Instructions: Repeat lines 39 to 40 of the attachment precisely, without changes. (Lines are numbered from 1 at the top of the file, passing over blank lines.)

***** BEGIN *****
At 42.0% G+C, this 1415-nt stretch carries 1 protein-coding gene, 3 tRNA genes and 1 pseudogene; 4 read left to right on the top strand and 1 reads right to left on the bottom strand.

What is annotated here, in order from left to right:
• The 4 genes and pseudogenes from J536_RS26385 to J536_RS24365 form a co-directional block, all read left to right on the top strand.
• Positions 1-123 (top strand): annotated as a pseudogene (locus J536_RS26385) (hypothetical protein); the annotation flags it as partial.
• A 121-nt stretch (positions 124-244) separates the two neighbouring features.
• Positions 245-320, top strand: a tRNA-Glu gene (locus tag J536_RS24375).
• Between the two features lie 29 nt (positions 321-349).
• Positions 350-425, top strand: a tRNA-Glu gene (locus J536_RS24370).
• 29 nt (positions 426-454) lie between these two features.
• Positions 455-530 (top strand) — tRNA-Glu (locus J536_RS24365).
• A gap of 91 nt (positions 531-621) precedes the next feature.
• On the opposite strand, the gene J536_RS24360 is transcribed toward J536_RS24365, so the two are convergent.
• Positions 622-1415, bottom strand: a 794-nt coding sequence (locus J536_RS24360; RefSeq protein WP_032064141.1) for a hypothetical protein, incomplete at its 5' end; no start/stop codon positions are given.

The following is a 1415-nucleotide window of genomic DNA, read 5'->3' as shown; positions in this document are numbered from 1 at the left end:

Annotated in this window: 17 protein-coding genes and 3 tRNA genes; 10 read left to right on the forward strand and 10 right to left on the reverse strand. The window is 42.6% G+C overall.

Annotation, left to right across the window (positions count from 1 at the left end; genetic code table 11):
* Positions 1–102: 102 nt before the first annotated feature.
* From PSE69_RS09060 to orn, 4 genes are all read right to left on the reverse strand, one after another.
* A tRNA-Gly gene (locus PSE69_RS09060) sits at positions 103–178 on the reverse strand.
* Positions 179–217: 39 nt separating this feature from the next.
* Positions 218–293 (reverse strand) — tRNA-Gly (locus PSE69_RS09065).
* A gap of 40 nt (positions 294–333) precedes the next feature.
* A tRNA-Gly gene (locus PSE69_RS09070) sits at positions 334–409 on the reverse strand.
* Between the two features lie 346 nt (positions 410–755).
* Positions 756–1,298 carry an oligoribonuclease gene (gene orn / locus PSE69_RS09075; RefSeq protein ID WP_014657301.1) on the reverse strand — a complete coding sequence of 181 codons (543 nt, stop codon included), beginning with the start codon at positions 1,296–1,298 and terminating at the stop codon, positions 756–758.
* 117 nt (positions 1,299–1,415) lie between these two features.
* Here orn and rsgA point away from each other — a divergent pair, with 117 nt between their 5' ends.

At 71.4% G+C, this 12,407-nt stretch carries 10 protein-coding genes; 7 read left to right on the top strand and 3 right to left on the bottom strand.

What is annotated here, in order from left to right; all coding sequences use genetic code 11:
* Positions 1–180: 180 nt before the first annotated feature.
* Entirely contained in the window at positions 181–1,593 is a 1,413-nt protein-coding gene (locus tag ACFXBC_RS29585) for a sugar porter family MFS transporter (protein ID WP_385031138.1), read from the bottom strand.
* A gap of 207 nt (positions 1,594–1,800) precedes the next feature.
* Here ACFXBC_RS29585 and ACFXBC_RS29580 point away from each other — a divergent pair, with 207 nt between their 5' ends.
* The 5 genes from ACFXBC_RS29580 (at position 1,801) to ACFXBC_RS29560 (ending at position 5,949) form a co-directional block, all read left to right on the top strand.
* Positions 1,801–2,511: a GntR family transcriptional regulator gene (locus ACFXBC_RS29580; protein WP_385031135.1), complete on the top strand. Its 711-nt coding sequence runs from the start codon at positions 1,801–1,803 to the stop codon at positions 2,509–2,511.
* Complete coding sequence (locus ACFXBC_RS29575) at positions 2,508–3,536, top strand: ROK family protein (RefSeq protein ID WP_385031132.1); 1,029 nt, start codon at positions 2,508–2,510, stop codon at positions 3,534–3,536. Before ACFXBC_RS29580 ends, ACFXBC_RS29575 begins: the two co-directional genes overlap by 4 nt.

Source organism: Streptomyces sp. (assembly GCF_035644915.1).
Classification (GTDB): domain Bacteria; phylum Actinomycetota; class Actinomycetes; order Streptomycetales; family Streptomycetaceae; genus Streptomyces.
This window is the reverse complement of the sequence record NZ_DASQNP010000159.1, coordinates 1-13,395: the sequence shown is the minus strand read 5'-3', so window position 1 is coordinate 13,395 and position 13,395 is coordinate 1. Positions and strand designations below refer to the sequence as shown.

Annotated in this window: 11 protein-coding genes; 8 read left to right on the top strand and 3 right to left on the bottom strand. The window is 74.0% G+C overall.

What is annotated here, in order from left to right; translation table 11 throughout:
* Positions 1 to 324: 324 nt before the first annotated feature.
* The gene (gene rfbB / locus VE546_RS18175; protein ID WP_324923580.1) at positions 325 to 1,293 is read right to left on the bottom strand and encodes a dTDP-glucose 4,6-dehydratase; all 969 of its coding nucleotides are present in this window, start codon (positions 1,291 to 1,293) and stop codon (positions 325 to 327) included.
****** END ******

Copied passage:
This window is the reverse complement of the sequence record NZ_DASQNP010000159.1, coordinates 1-13,395: the sequence shown is the minus strand read 5'-3', so window position 1 is coordinate 13,395 and position 13,395 is coordinate 1. Positions and strand designations below refer to the sequence as shown.

Annotated in this window: 11 protein-coding genes; 8 read left to right on the top strand and 3 right to left on the bottom strand. The window is 74.0% G+C overall.